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Women in the Field: America’s Pioneering Women Naturalists
Marcia Myers Bonta
Texas A&M University Press, 1991
Men generally dominated the study of the outdoors in the late eighteenth through the early twentieth centuries. But there were women in the field, too. Marcia Myers Bonta gives biographies of twenty-five of these women naturalists in this well-detailed study.
Bonta divides the women by the subject of their study: naturalists, botanists, entomologists, ornithologists, and ecologists. She also describes a group of women that she considers pioneers, showing them in all their individuality, as field persons, as professionals, and as friends with others in their field.
The lives of these 25 women, many of whom were born well before the turn of the century, bring to mind an old-fashioned word: gumption. Unfazed by the hazards of their chosen careers, they simply ‘went at it,’ as entomologist Anna Botsford Comstock said, ‘with their usual daring on untried paths,’ fueled in many cases by nothing more than an abiding curiosity about the natural world and a passion for collecting. Ynes Mexia, a ‘botanical adventurer,’ traveled some 3000 miles down the Amazon in only 10 years and on one trip alone gathered 33,000 specimens. Annie Montague Alexander, whom Bonta … calls ‘a quintessential naturalist,’ was raised on Maui by an adventurous father who encouraged her interest in the natural world. Alexander traveled extensively in Alaska and California, and in 1947 at the age of 79, set off for Baja to collect botanical specimens.Publisher’s Weekly
These biographies of American women naturalists bring to light the large number of women who made important contributions to the natural history of North America, often receiving little credit for their work. As a woman who has long waited through the raising of a family for the opportunity to become a field biologist, I found the stories of these women’s bold expeditions, often made alone, through tropics, across wild rivers, and over steep mountains, searching for undiscovered plants, insects, and birds inspiring. The women in these accounts practiced patient and exact science in their studies, and won credit for their work despite prevailing prejudices against women as scientists. What prejudices still exist today? What self-doubts still remain for women naturalists today? This book inspires me with confidence in my new direction. I would recommend it for all women naturalists amateur and professional, and especially for those in their teens who are considering a career in natural sciences.Amazon reader review
A remarkable and thought-provoking book.Science
What a pleasure to have the opportunity to review this book! This collection of biographies was compatible with a rocking chair and the oak logs blazing in the fireplace.Forest and Conservation History
American Women Afield: Writings by Pioneering Women Naturalists
Marcia Myers Bonta
Texas A&M University Press, 1995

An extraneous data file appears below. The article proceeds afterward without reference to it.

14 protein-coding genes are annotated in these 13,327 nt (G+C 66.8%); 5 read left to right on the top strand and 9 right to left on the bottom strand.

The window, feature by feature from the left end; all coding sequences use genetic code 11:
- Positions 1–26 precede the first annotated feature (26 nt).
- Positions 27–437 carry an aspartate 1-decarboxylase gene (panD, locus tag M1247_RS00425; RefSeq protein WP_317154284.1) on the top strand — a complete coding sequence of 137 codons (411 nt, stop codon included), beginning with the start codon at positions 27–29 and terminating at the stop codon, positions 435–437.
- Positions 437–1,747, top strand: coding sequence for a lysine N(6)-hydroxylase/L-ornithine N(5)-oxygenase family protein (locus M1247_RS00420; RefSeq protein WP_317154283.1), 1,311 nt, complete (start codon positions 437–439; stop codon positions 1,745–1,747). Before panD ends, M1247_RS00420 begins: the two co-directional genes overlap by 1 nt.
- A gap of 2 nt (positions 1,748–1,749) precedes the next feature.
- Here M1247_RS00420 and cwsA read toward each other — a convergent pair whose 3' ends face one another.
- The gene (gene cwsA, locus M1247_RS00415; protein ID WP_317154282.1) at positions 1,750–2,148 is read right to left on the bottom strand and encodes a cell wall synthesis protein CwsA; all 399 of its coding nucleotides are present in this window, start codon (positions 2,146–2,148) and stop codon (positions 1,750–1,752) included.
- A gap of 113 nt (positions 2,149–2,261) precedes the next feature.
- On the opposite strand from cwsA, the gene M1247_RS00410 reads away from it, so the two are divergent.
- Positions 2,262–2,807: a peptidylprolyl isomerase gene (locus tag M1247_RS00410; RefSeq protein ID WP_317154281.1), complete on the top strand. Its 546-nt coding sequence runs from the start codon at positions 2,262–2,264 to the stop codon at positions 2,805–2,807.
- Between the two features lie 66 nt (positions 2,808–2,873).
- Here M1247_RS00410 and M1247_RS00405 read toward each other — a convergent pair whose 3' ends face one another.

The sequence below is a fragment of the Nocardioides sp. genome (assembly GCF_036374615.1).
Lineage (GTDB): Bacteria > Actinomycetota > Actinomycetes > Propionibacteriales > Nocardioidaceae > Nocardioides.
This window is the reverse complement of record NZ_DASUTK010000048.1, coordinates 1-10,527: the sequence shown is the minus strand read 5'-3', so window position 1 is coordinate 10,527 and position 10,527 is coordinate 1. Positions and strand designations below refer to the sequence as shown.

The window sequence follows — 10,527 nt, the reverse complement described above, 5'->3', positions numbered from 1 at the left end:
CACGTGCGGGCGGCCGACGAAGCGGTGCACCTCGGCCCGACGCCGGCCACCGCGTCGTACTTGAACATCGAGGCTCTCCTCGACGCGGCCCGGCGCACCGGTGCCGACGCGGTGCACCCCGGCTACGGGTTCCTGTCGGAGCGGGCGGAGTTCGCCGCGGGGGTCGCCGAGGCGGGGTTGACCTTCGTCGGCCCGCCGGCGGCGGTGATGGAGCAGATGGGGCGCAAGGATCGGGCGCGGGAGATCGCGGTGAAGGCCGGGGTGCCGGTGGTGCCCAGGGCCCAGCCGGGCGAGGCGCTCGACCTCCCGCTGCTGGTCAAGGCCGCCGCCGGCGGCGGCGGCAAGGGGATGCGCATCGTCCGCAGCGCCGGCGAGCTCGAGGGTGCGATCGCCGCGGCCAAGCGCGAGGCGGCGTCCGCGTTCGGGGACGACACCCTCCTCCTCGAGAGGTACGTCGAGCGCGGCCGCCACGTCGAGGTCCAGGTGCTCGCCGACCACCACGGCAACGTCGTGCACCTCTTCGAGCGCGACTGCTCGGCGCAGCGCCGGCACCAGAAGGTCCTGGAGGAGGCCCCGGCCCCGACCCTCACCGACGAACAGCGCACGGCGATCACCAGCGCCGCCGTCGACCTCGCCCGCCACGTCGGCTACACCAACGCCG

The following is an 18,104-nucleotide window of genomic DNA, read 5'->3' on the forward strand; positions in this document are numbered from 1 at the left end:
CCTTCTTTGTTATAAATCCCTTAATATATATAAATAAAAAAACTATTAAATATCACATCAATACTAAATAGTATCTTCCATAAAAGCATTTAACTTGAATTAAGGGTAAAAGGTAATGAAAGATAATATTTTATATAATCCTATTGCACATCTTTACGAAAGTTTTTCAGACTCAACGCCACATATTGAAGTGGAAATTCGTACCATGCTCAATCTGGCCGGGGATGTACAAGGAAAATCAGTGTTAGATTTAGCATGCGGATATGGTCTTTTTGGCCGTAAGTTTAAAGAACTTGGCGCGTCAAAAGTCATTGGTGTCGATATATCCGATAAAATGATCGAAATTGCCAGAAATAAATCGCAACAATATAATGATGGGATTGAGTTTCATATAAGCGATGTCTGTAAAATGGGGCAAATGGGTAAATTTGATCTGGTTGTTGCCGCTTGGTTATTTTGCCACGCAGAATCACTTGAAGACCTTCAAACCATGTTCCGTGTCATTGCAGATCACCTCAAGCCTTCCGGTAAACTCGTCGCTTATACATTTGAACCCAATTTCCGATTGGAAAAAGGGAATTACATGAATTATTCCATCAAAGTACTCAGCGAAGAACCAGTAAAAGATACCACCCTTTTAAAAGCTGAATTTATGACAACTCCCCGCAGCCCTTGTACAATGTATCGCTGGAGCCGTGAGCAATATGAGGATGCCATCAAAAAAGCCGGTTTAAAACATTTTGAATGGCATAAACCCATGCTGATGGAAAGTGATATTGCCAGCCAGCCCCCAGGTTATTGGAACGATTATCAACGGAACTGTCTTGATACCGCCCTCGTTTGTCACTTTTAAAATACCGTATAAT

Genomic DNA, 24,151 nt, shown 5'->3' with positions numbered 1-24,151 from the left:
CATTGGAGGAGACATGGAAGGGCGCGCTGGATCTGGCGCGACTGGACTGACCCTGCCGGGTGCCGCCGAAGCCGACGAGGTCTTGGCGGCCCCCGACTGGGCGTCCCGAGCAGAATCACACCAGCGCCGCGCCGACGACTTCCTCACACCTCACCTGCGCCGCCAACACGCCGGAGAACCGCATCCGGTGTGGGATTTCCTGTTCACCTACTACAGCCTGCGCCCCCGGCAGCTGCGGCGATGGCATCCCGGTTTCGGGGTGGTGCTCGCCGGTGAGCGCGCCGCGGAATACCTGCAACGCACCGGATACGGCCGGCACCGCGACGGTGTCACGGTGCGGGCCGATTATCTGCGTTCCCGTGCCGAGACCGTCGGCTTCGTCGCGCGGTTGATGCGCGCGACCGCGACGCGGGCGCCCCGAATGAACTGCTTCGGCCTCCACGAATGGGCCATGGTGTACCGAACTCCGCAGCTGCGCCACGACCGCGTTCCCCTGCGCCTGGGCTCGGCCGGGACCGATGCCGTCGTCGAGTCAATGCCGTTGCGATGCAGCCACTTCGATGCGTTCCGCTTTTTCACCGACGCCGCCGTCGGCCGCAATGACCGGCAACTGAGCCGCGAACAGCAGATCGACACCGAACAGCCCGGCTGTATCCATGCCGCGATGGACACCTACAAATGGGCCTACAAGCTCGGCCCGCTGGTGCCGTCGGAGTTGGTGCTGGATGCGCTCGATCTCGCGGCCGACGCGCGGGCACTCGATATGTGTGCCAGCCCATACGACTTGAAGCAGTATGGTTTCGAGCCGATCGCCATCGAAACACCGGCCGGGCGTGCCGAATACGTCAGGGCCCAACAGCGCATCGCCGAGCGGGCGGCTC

Marcia Myers Bonta has selected the most charming and sensitive writings of twenty-five women naturalists of the late nineteenth and early twentieth centuries and supplemented them with biographical profiles. From Susan Fenimore Cooper’s early warnings about the profligate use of natural resources to Mary Treat’s tenacious defense of her scientific discoveries and Rachel Carson’s impassioned pleas to save the earth, American Women Afield catalogs the determination and devotion of these early scientists and acknowledges their contributions to ornithology, entomology, botany, agrostology, and ecology.
Each excerpt in this book reveals the important role these women played not only as writers but also as popularizers of nature study at a time when very little literature on this subject was available to the general public. Each selection is unique in style, tone, and subject and shows not only the authors’ love of nature but their desire to communicate that love to others.
The 20th in Texas A&M’s Louise Lindsey Merrick Natural Environmental Series and a companion to Bonta’s Women in the Field, this book highlights the works of 25 women naturalists whose writing is as noteworthy for its scientific insight as for its feminine perspective. Over a century before such writers as Rachel Carson would put pen to paper and influence a new generation of women naturalists, 19th-century writers Susan Fenimore Cooper, Mary Treat and Althea Sherman wrote as if to prove once and for all that Thoreau and his male cohorts were not alone in their desire to study and preserve the natural resources disappearing around them. Cooper’s Rural Hours and Treat’s Home Studies in Nature, both excerpted here, preserve in beautifully written passages glimpses of many plants and birds long since extinct. In ‘Ecology and World War I,’ an excerpt from her Adventures in Ecology, Edith Clements recounts her career as a naturalist. That Clements most often worked alongside and in the shadow of her husband, acclaimed plant ecologist Frederic Clements, takes nothing from her prose. Bonta includes biographical entries and bibliographies for each author, ensuring that naturalists for years to come may learn something of their forgotten heritage.Publisher’s Weekly
Offers a rare chance to learn about women’s responses to nature in their own voice. […] Thanks to Bonta’s astute choices, these rediscovered gems of natural history writing are well worth reading.Audubon Naturalist News
A wonderful glimpse into the lives and writing of twenty-five women naturalists.Western American Literature